[8]       The daughter is home schooled by a tutor provided by the school board. A nanny watches the children while the mother works. As a result of the children’s special needs and the mother’s work schedule, this is the most practical option. After school day care would be impractical. Neither of the older children is an apt caregiver for the youngest child, who is only five years old. It is expensive, but if not for the nanny, the mother would probably not be able to work. The net benefit of the arrangement is an additional $20,000 a year for this family. The father’s suggestion that the two older children should watch the youngest child is, to my mind, callous and unrealistic in the circumstances.

[10]     I do not blame the mother for providing this care for her daughter. Hiring the nanny and the tutor were reasonable decisions. I accept that the child has benefitted from the tutor. Hiring the nanny has allowed the mother to bring in more money. I simply think that the father cannot afford it. As a result, I think s.7 requires me to award much less. The unfortunate fact is that the family’s resources are limited and hard choices have to be made. It is a fact of life in this case that the hard choices, like the hard work, fall to the mother.

As a result of his findings above, Justice Ramsay ordered the father to pay $350/month toward the children’s tutoring and nanny expenses. It is noteworthy that the father was originally ordered to pay $350/month toward these expenses, but at the time the original order was made, the cost of the nanny was only half the current cost.

Owens v. Owens illustrates the challenges that courts often face when the parties’ financial realities are at odds with the needs of the children. As the primary caregiver in this case, the mother was left to pay a significantly higher portion of the children’s child care expenses, out of necessity. This result that may be unfair, but it is, unfortunately, not at all uncommon.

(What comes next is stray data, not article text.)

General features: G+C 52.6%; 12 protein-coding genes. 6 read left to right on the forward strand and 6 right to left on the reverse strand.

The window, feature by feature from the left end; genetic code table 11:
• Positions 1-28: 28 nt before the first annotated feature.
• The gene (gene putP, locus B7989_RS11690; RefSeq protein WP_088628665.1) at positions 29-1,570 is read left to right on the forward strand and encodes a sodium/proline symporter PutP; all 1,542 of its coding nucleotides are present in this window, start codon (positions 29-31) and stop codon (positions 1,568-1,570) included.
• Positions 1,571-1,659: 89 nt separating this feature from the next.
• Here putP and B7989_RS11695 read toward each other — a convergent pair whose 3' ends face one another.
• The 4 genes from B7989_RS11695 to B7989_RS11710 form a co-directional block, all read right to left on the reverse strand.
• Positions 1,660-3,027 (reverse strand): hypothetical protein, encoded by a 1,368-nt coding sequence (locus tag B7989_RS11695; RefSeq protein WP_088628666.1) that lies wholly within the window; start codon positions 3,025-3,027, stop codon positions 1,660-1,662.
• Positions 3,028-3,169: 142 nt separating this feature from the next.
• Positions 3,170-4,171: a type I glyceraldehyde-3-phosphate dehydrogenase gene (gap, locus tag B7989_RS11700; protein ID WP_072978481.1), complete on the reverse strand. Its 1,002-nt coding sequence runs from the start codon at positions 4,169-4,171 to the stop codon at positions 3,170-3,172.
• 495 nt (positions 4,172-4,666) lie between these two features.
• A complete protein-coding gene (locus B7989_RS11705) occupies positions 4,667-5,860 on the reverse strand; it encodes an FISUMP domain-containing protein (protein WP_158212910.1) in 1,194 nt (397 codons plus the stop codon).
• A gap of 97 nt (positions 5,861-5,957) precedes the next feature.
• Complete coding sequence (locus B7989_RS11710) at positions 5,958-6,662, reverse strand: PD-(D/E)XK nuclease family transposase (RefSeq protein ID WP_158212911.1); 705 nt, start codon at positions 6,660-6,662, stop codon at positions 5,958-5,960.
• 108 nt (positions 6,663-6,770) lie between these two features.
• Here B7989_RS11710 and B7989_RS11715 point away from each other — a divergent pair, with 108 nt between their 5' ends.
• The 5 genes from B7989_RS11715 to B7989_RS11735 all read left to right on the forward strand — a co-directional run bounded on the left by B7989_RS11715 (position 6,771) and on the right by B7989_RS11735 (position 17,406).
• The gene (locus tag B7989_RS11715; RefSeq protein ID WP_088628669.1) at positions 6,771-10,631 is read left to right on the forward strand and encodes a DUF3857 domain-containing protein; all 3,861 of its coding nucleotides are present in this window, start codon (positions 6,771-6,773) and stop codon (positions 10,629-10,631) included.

Families going through separation or divorce will often experience a decrease in their standard of living as a result of the increased cost of running two separate households. It is not unusual for courts to find that an expense is necessary and clearly benefits the child(ren), while at the same time finding that the cost of the expense is financially unfeasible for the family. Under the Child Support Guidelines, only expenses that are both necessary and reasonable will be considered proper section 7 expenses.

Spousal Support: General Principles, Variation, and Termination of Support (Stanley v. Stanley)

Stanley v. Stanley from the British Columbia Supreme Court provides a helpful summary of the leading authorities on spousal support, especially in the context of a long-term but non-traditional marriage.

The parties were married for 21 years. They had no children, and both worked during the marriage. The wife was unemployed at the time of separation, but was the higher income earner during the marriage. The parties entered into a separation agreement that required the husband to pay the wife $1,500/month in spousal support.  The separation agreement also required the wife to take reasonable steps to become economically self-sufficient. Five years after the separation, the husband applied to terminate spousal support, or, in the alternative, to reduce monthly payments. At the time of application, the husband was 66 years old, and the wife was 59 years old.